Signs and Symptoms of Mood Disorders

Mood disorders such as depression and bipolar disease are usually highly treatable medical illnesses. The issue is that people don’t get the treatment they need due to not understanding the signs associated with these disorders. Being aware of what to expect when these occur is very crucial and necessary for getting the proper help. Here are some of the signs and symptoms of these mood disorders so that you can look out for them and get the help you or a friend might need.


Signs and Symptoms of Depression


When it comes to depression, you might find yourself or see a close one experience extended periods of sadness. For whatever reason that may be, you just can’t seem to get out of this bad mood. This can carry on and affect your everyday life through work or social encounters with friends and family. Prolonged sadness can also be linked with unexplained crying spells where all of a sudden you feel the need to cry. This can happen during various points of the day or at night. These are very common signs of depression. Other signs and symptoms include, Significant changes in sleep pattern and appetite, anger and anxiety, pessimism and indifference, loss of energy with persistent lethargy, feelings of guilt and worthlessness, inability to concentrate and indecisiveness, inability to take pleasure in former interests along with social withdrawal, unexplained aches and pains, and recurring thoughts of death and suicide. If you are experiencing five or more of these symptoms within two weeks or more, you should go and consult a doctor for a thorough evaluation.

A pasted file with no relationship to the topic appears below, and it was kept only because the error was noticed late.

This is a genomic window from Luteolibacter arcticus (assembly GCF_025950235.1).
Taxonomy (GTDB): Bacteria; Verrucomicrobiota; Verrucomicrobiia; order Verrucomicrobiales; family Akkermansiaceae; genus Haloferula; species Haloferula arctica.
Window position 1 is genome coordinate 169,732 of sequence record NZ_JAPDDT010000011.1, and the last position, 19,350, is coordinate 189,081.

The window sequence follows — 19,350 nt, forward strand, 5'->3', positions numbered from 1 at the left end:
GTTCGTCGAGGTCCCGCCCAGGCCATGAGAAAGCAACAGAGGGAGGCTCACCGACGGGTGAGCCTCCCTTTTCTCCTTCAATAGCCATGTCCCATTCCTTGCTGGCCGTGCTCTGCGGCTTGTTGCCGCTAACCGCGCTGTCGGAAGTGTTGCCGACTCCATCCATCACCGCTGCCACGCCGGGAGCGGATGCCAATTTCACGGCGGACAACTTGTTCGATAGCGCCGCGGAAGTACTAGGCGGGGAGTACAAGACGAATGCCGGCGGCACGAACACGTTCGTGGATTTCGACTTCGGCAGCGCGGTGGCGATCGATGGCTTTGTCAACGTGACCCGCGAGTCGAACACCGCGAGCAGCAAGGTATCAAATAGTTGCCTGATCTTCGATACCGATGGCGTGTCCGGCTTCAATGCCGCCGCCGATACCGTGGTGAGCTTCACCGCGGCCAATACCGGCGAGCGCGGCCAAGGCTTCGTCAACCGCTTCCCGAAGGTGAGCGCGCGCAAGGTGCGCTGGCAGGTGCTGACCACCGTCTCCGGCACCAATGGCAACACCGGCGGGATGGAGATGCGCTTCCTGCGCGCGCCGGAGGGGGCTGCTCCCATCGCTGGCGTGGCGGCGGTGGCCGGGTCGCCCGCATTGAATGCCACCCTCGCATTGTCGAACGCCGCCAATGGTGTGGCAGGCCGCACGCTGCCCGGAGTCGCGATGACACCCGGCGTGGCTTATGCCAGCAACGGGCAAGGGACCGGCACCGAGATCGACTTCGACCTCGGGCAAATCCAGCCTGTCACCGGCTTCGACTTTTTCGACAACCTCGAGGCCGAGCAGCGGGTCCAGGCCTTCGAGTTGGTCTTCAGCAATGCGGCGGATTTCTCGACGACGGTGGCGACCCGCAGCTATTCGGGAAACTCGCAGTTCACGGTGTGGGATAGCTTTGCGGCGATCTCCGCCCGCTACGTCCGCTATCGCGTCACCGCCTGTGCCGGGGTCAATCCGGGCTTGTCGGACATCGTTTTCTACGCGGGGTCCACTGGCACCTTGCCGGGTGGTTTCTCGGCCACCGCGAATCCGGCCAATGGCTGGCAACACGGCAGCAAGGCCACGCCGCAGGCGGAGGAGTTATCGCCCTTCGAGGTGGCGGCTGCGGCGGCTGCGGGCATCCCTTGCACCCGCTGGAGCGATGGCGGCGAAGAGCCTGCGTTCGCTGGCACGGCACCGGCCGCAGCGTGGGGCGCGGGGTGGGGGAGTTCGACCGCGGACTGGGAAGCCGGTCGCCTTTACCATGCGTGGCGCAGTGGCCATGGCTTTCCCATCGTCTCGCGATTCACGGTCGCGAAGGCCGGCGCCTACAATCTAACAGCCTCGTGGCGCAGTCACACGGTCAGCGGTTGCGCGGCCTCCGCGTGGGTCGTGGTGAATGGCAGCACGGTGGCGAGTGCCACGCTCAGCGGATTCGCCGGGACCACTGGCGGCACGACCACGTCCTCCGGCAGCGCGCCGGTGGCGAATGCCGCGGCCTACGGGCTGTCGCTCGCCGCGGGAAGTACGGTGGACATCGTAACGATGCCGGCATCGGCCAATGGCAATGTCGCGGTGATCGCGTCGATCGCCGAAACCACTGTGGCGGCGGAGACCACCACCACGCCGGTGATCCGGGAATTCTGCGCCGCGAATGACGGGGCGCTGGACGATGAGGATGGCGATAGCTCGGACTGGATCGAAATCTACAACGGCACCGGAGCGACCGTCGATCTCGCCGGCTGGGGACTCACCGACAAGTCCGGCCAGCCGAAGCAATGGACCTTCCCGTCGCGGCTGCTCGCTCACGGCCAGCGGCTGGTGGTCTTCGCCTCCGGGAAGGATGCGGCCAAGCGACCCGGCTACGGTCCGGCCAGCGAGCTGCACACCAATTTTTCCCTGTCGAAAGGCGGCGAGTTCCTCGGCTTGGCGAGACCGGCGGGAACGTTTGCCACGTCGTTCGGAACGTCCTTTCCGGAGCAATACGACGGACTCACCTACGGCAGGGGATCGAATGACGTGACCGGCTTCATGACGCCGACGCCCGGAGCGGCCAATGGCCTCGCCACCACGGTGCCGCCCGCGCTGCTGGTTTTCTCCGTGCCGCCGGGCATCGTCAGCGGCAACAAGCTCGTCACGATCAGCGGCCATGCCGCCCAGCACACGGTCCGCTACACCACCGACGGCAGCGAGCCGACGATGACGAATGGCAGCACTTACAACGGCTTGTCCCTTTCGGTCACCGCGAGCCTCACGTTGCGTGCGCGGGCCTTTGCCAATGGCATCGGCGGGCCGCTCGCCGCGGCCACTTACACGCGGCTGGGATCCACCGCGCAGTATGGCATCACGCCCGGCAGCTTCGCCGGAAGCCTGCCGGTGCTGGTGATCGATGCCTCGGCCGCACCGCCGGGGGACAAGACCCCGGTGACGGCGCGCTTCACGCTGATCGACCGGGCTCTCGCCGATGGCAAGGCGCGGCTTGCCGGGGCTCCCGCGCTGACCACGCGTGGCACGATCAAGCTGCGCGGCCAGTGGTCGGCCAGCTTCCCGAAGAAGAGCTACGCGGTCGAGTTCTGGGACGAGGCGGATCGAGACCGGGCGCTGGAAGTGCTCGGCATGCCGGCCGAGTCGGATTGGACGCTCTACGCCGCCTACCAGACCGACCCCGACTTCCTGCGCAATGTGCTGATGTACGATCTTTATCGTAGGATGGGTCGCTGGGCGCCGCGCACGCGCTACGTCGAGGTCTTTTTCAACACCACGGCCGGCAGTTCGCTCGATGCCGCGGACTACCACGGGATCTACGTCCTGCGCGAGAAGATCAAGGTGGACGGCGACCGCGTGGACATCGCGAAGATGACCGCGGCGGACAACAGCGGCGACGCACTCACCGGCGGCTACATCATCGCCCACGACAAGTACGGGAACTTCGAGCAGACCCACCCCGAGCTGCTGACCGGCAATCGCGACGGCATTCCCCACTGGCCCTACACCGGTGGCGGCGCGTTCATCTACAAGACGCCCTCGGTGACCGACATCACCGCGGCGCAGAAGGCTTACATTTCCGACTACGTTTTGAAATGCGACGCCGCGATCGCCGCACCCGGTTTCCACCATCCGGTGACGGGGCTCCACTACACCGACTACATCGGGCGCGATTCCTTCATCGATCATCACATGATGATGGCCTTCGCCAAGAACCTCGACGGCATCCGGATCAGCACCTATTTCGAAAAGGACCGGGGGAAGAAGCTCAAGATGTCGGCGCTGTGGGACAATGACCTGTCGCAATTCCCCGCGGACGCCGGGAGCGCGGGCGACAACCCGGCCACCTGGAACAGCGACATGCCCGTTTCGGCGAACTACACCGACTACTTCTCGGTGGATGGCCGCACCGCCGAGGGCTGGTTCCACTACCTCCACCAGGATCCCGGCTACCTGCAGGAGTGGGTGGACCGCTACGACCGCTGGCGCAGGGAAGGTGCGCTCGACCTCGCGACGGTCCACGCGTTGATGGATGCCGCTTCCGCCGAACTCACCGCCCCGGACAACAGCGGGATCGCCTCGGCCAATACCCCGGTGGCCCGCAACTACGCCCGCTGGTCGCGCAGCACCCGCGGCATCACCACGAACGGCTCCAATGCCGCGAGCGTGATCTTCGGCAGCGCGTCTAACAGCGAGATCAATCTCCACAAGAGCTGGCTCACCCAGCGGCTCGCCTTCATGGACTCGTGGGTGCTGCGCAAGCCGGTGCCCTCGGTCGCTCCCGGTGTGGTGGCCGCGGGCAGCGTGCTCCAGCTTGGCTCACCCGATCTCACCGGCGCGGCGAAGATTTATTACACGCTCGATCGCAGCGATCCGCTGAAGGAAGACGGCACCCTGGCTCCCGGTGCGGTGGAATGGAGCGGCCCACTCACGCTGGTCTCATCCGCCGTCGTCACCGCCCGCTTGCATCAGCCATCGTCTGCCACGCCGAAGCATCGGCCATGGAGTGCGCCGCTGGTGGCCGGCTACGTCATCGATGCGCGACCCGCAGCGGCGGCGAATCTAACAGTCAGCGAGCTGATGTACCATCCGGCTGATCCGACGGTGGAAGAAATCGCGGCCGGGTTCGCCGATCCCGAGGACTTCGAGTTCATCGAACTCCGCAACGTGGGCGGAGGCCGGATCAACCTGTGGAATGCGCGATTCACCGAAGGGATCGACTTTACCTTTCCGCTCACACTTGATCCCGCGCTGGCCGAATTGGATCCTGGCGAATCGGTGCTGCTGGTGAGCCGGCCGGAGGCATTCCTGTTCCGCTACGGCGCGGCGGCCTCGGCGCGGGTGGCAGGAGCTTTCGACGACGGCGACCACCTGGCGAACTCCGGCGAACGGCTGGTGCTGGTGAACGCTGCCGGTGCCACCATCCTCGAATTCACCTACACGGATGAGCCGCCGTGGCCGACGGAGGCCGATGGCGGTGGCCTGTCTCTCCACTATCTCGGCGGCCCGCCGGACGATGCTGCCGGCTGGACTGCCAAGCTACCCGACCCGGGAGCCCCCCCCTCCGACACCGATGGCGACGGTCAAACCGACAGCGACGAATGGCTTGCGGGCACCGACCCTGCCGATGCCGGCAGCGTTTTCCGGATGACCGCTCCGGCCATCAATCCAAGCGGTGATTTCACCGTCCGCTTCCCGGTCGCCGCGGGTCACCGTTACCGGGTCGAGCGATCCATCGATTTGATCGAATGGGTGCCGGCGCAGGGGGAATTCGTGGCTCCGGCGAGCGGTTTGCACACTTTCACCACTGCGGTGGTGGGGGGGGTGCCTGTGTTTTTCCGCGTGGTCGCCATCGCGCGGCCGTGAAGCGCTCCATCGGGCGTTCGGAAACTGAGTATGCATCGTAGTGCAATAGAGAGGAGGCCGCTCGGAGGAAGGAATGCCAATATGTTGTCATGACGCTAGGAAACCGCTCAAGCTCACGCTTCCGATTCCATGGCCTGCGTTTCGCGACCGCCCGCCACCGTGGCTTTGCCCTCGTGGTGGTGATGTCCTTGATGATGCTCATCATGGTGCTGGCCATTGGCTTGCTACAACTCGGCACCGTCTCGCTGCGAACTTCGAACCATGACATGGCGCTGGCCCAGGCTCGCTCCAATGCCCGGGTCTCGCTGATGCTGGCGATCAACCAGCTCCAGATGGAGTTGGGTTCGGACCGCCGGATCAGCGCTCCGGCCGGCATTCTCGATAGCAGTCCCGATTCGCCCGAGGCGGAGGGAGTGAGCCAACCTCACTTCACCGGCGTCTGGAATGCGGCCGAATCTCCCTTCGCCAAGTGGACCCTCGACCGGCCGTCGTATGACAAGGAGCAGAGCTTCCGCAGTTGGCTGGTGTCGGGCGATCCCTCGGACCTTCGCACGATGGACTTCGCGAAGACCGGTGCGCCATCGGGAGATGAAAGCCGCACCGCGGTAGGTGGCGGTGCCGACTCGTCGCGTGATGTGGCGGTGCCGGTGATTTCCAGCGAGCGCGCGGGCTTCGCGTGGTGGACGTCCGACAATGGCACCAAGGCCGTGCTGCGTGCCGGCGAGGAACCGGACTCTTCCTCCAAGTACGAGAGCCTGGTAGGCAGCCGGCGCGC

Signs and Symptoms of Bipolar Disorder


Bipolar disease is different from clinical depression as it comes in two phases, the manic and depressive states, however, the symptoms for the depressive state are very similar to that of depression. These shifts in mood can be very severe as they go from extreme highs in energy to deep despair. Some of the symptoms that you can expect in the manic state are increased physical and mental activity and energy, heightened mood along with exaggerated optimism and self-confidence, excessive irritability and aggressive behavior, decreased need for sleep without experiencing fatigue, grandiose delusions and inflated sense of self-importance, racing speech and thoughts with flights of ideas, impulsiveness with poor judgements, reckless behavior, and in more severe cases one can experiences delusions and hallucinations. Reviewing your family’s history and being open in conversation about these things can help you receive the treatment needed for yourself or for a close one who is experiencing these symptoms.


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